ERP and CAD/CAM solutions are finding large-scale acceptance among Indian companies
Technology is designed to solve challenges. In manufacturing, it becomes even more essential considering the complex processes of the industry. According to a research, firms resisting adoption of software-based techniques are being outperformed by their peers. As a result, it was observed that there exists an R&D productivity gap in the traditional manufacturing sector where highly software-intensive firms produce more patents for each rupee invested in R&D than less software-intensive firms. This is more pertinent in discrete manufacturing.
What matters most in discrete manufacturing is managing the supply chain. One needs to orchestrate the flow of parts and components around the world with fine-tuned precision, and make smart choices that keep costs low and delivery smooth. This needs the right kind of ERP and CAD/CAM that can enable manufacturers to create smooth workflows. Vendors aid in simplifying operational complexity, reduce errors and speed time-to-market by aligning and connecting product development, supply chain, factory and logistics operations with a unified business software platform that are specifically aligned to the needs of discrete manufacturers.
In the market today, numerous kinds of software in terms of ERP and CAD/CAM are available. Dhirendra Kulkarni, technical sales director, PTC India, says, "For discrete manufacturing, PTC offers CAD and PLM solution suites for product development and service requirements. Creo is our CAD platform and Windchill is our PLM platform. For the business initiatives of discrete manufacturing companies for smart connected manufacturing and smart connected products, we offer a host of solutions under our IoT platform, Thingworx and Augmented Reality platform, Vuforia."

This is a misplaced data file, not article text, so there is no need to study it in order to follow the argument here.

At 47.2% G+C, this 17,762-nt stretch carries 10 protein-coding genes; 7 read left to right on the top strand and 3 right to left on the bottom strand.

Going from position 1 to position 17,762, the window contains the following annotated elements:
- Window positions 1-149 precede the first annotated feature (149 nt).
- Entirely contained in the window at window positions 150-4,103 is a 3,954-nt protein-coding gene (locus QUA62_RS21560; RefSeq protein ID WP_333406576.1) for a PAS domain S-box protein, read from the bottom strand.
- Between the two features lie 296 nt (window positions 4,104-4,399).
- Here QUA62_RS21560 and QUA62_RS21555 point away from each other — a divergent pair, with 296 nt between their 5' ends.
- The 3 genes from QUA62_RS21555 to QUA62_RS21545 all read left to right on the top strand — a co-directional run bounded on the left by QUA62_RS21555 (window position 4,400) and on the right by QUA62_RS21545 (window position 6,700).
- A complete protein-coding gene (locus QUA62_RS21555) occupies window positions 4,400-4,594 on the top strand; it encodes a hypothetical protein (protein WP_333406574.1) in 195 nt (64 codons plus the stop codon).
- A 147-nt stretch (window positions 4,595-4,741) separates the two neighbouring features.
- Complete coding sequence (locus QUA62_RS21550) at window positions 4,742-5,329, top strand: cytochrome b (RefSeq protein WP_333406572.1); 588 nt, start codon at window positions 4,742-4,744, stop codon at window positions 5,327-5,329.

Considering that discrete manufacturing involves a product that one can touch and feel, vendors are ensuring that its solutions are aligned to discrete manufacturing. Explaining how the company has created products for discrete manufacturing, Pankaj Gauba, head, digital manufacturing, Autodesk India, says, "We have solutions under Make portfolio and it caters to the workflows in discrete manufacturing, right from design to simulation to manufacturing. We have been focusing on these solutions and to strengthen them we have successfully built a portfolio of products through successful acquisitions like Moldflow, Delcam, & Netfabb, which is making us stronger in the discrete manufacturing segment."
Discrete manufacturing is not an easy environment to control. With global competitors pushing the cost of goods lower, fluctuating economies, and rates of inflation, finding ways to juggle the challenges in the industry is exhausting. PM Ravikumar, senior director, Dassault Systèmes, SOLIDWORKS, India, says, "Manufacturing as a process has sub-assembly which then gets into the main assembly and it is the reason why CAD products are aligned to meet these demands. Our core product SOLIDWORKS can help companies simulate products or design, which then boils down to data management. Simulation helps a company reduce the number of prototypes they need to create. Similarly, data security is critical and that is where we step in with our nterprise data management system."
Customers are clear that they want their systems to be intelligently connected and an ability to tailor products to individual requirements at commodity-level pricing. This shift requires manufacturers to be flexible across their global operations network and be driven by real-time performance data from both their operations and their in-service products.